Restitution of art: Some examples


2020: A Sumerian limestone votive wall plaque dating to 2400 BC and looted from Iraq, will soon be returned by the British Museum in the United Kingdom to Iraq.   

2014: Two maithuna bas-reliefs from the ninth and tenth centuries, depicting intertwined lovers and stolen from a temple in Rajasthan in 2009, were returned to India by the United States. 

2010: A Makonde mask, stolen in 1984 from the National Museum in Dar es Salaam, was returned by the Barbier-Mueller Museum in Geneva, Switzerland, to the United Republic of Tanzania.  

2006: The G’psgolox totem pole belonging to the Haisla First Nation tribe, was returned to Canada by the Museum of Ethnography in Stockholm, Sweden. It was the first totem pole to be restituted by a European state.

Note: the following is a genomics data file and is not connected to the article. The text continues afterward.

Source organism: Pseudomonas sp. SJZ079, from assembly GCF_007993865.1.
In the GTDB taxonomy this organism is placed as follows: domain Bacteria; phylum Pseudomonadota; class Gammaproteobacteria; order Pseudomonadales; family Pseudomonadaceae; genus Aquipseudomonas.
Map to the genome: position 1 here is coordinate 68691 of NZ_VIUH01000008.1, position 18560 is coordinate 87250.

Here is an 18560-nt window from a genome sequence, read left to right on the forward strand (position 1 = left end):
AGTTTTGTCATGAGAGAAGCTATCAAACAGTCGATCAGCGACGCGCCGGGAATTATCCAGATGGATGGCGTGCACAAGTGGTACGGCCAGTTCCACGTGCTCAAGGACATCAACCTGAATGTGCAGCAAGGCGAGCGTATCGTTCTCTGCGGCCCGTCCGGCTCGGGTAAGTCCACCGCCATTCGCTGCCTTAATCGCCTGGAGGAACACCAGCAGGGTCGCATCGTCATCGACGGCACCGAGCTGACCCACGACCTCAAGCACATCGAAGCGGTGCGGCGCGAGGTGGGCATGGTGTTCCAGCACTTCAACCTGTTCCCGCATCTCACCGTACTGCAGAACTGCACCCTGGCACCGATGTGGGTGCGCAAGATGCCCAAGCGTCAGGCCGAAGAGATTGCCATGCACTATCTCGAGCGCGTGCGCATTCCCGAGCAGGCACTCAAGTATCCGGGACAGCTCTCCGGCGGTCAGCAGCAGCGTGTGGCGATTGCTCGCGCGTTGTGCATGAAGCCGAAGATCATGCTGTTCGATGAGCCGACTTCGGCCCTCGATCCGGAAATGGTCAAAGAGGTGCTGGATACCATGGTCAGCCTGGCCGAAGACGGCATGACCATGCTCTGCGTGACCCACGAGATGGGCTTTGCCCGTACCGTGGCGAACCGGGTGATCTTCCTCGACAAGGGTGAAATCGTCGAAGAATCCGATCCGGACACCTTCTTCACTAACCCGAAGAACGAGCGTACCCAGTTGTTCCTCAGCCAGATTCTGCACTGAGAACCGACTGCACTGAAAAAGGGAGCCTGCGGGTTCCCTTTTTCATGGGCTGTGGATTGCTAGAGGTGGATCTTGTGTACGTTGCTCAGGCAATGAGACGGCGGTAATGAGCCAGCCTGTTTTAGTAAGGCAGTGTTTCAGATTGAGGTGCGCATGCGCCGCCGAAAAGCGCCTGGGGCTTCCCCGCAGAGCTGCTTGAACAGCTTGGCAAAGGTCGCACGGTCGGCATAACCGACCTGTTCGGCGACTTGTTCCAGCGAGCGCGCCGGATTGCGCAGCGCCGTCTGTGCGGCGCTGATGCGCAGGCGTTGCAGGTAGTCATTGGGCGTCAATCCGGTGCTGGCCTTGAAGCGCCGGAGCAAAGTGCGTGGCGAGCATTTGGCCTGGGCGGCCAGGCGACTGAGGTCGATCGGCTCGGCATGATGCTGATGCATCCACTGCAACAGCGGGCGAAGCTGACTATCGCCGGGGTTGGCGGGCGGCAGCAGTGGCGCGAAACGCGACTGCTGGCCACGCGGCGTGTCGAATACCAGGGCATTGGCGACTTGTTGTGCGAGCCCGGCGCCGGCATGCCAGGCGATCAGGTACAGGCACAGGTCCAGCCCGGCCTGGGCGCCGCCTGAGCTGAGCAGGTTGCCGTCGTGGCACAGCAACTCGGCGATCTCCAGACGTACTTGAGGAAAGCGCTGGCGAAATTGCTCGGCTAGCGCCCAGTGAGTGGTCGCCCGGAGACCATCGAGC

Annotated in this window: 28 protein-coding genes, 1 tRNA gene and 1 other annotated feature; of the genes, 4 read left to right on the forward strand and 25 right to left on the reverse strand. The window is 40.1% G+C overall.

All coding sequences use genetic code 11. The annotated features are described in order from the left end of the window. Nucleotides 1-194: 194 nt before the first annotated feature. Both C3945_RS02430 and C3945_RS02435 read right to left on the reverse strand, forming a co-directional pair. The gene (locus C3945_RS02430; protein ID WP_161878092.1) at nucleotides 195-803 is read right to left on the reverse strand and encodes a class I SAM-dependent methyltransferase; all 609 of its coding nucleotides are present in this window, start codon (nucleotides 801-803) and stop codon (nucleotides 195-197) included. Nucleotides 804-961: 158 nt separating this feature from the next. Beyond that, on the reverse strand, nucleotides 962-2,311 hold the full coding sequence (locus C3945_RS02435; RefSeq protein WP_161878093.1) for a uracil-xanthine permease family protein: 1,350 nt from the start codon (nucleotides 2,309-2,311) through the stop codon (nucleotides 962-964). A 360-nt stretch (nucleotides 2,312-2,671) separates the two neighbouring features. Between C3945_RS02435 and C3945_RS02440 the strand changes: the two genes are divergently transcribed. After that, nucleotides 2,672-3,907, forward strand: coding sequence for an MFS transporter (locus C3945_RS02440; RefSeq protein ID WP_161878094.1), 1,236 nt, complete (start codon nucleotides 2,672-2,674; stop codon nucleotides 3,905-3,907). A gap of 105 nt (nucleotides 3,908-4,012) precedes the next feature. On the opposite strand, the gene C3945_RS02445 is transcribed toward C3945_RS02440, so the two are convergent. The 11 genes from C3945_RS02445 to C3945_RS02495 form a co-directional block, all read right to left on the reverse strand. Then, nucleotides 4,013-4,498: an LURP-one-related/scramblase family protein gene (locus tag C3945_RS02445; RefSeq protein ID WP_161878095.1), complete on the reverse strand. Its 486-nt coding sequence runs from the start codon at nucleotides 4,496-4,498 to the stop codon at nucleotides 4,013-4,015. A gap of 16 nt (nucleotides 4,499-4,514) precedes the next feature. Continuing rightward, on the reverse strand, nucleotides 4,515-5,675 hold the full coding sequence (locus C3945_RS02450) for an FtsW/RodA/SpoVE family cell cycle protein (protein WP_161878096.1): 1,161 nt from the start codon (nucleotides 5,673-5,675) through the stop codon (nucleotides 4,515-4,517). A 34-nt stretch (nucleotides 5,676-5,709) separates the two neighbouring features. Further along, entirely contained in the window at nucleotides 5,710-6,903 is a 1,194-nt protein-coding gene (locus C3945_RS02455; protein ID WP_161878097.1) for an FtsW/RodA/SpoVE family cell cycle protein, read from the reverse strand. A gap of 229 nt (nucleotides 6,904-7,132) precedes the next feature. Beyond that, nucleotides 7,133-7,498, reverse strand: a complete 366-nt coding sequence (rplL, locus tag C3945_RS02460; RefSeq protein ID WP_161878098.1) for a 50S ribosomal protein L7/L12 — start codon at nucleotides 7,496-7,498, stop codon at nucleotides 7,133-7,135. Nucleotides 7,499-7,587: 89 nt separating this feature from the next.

2000: A twelfth-century Uma Maheshwar stone sculpture depicting the Hindu god Shiva and his wife Parvati, stolen from Nepal in 1982, was returned to Nepal by the Museum of Indian Art in Berlin, Germany.

1989: A Paracas mantle, a 2000-year-old textile stolen from the National Museum in Lima, was returned to Peru by the National Gallery of Australia.


The Netherlands: Museums confront the country’s colonial pastThe UNESCO Courier, October-December 2020


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